Shortly after the new students arrived, at the start of the new term, we did an impromptu in-class game show over our favorite demented Scot - Macbeth. Terry answered every question for the boy’s team. The girls clobbered still clobbered the boys but the girls, for once, did have stiff competition.
May, it seems, has buddied up with Lillian which is probably a good thing because Lillian is really probably the worst student ever when it comes to understanding. At times, I actually spy her vaguely trying. She translates the words but it just does not compute. She is like a hard drive that has no memory, a digital with too much delay, a ‘do you feel like we do’ talk-box with no voice.
In class, I think May helps Lillian which I encourage. At one point, Sharon told me that Lillian is in this school to save face. Her mother wants her to go abroad because her cousin went abroad. Thus, Lillian must go abroad. I suppose I have heard of more nonsensical reasons but I cannot think of them offhand. Lillian, though, is actually okay. She doesn’t cause trouble. I do catch her looking at text messages and such but for the most part I think that she tries.
Now that Venice and Paul are gone. The troublesome element left with them. Venice, though he was anything but cool seemed to be the cool kid in the group which was really nothing but sad. He was one of those too cool for school kids that always had the newest gadgets. Really, I don’t mean to be mean. I don’t want to be mean. I liked Venice but he was such a disruptive element in class. Danny started hanging with him when Terry arrived because Kevin became enamored with Terry.
Danny with Venice saddened me because Danny is such a sweet boy but then he will probably be changed by America so I shouldn’t let it bother me. Nevertheless, this did bother me. Fortunately, Venice left before his bad influence affected Danny irreversibly.
So, now, we have a class that is more manageable and actually quite a bit of fun. Yes, I enjoyed them before. I understood Venice and Paul but they could make the class into one big wet Rising Sun blanket.
Now, there is so much more academic energy in the class. Some of this is due in part to my in-class point system. When we do research in the computer room every Tuesday morning for two periods, I tell them that they get 15 points for doing the work but if I catch them on a chat site or any other sites that do not pertain to research, I will deduct 5 points each time I catch them and it is completely possible to go into the negative. Since I sit at a computer in the back of the room, I can easily see what they are doing. Venice was still here when I implemented this and of course I caught him and deducted 5 points. By making an example of him, the other students did not follow him down that slippery slope. Now, they actually rat on each other. This was not a part of my original plan. I hate to think of the research periods to be looked upon as a police state, some sort of computer room Third Reich.
I know the point system seems like a no-brainer. Nevertheless, the daily point system configured with exam grades has made my life so much easier. Now when it is time to figure marks, it is much easier and much more impartial. Really, I do try to be as impartial as possible. Now that Paul and Venice are gone, being impartial is much easier.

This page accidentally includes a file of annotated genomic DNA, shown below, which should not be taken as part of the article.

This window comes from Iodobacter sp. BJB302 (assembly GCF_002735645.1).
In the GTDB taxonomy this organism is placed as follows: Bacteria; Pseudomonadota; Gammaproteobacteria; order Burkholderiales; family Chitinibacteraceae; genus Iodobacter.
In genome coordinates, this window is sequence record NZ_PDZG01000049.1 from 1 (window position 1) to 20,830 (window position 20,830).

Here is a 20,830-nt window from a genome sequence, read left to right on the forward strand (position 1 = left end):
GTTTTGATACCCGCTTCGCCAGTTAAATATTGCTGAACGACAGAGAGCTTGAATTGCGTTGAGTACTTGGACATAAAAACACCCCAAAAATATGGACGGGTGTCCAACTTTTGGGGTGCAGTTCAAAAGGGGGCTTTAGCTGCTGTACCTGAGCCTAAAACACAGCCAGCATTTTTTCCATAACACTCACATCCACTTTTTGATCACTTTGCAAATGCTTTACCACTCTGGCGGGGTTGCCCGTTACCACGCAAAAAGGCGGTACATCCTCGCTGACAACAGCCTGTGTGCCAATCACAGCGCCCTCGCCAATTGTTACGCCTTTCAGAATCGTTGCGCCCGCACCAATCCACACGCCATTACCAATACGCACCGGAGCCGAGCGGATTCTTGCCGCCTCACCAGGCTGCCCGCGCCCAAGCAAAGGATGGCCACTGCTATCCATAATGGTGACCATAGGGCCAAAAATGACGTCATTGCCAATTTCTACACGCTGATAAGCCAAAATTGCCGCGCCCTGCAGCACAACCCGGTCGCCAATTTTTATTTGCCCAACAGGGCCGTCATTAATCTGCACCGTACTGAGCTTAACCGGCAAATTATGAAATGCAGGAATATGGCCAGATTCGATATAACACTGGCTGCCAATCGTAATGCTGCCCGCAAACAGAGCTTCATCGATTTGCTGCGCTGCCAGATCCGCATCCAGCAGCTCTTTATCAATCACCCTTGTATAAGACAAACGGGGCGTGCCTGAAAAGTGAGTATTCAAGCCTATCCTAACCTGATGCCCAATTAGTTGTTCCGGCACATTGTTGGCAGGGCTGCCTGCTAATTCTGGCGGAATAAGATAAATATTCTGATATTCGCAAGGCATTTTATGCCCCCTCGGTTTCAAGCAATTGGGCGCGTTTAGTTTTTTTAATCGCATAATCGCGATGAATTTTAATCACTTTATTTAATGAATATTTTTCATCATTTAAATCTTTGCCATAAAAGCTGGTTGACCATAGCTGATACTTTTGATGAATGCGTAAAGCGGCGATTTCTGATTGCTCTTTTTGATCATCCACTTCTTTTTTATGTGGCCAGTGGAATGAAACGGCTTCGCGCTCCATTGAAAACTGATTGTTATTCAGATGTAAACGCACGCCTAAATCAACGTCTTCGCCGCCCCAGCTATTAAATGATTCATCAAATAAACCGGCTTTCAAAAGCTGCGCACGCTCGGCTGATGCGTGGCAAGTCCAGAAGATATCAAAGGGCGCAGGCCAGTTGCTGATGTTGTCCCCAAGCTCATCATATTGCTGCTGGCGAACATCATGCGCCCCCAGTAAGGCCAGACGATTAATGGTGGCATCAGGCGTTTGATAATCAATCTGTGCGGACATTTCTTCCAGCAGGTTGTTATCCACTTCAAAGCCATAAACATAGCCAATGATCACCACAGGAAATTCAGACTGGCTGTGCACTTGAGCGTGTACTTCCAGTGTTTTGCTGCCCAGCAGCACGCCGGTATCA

This semester, I have started to talk about drama to the students. We have had a few lukewarm drama classes and I have not really been sure what to do to make them better. Slowly, I am learning that I do not have to do all of the work. Sometimes, the students can take the reigns and drive the buggy so to speak, even if that buggy winds up in a ditch or off a cliff.
In these initial classes, we did a few drama exercises and then I told them that I wanted them to come up with a mini-movie, something for YouTube. The girls got busy with their idea. The boys were unproductive. Whether I should blame this on Venice and Paul, I do not know. The girls had the idea to do the movie at Leta’s house and were very specific about what they wanted to do. They told me their plan which involved princesses and time travel but I did not really understand. Maybe it will be Lynchian.
The boys…well, the boys, were less detailed oriented. Their movie seemed to center around someone who farted a lot and told bad jokes. Boys will be boys. Nevertheless, their shtick is endearing.
“What is word when you say not funny joke, joke bad?” Danny asked me.
“Bad Joke,” I replied which for some reason made all the boys laugh maybe because there was not some scientific joke term for this.
Sadly, the wind got knocked out of our drama sails because first Leta was out with the measles for three weeks. Then Odile was out with the measles for two weeks. The measles mini-epidemic struck the class more than 9 weeks ago and we are still feeling the aftershock. People still get the measles?! Terry is out right now with a high fever and high anxiety. He does not have the measles.
High fever Terry and his mother are freaked out because the company that I work for which places me and handles the overseas school placement for the students told Terry and his mother not to worry about the arrangements involved in getting into a school in America. The company would take care of everything. This may be a song and dance. Terry is now without a school and it might be too late to get into a school.
I do not place the blame solely on the company. The powers that be at the company may have made a hasty promise in order to secure Terry’s enrollment at our school but I have to also take into consideration that Terry showed up halfway through the year. It would be different if he was here from the beginning in the fall. This makes me wonder what happened at the school that he attended in the fall. Nevertheless, I do want to help Terry if I can. He is freaking out.
Off and on, I, too, have had these weird deep black-holes of freak out anxiety going through me and I am not sure what they are. I cannot name them. I know that it will be okay. It is just panic. Panic with this metaphysical blackness attached! Terry’s anxiety is that of a teenager with his life ahead. Mine is not but I really have nothing to be anxious about. I am not in some bunker eating stewed squirrel and rotting potatoes.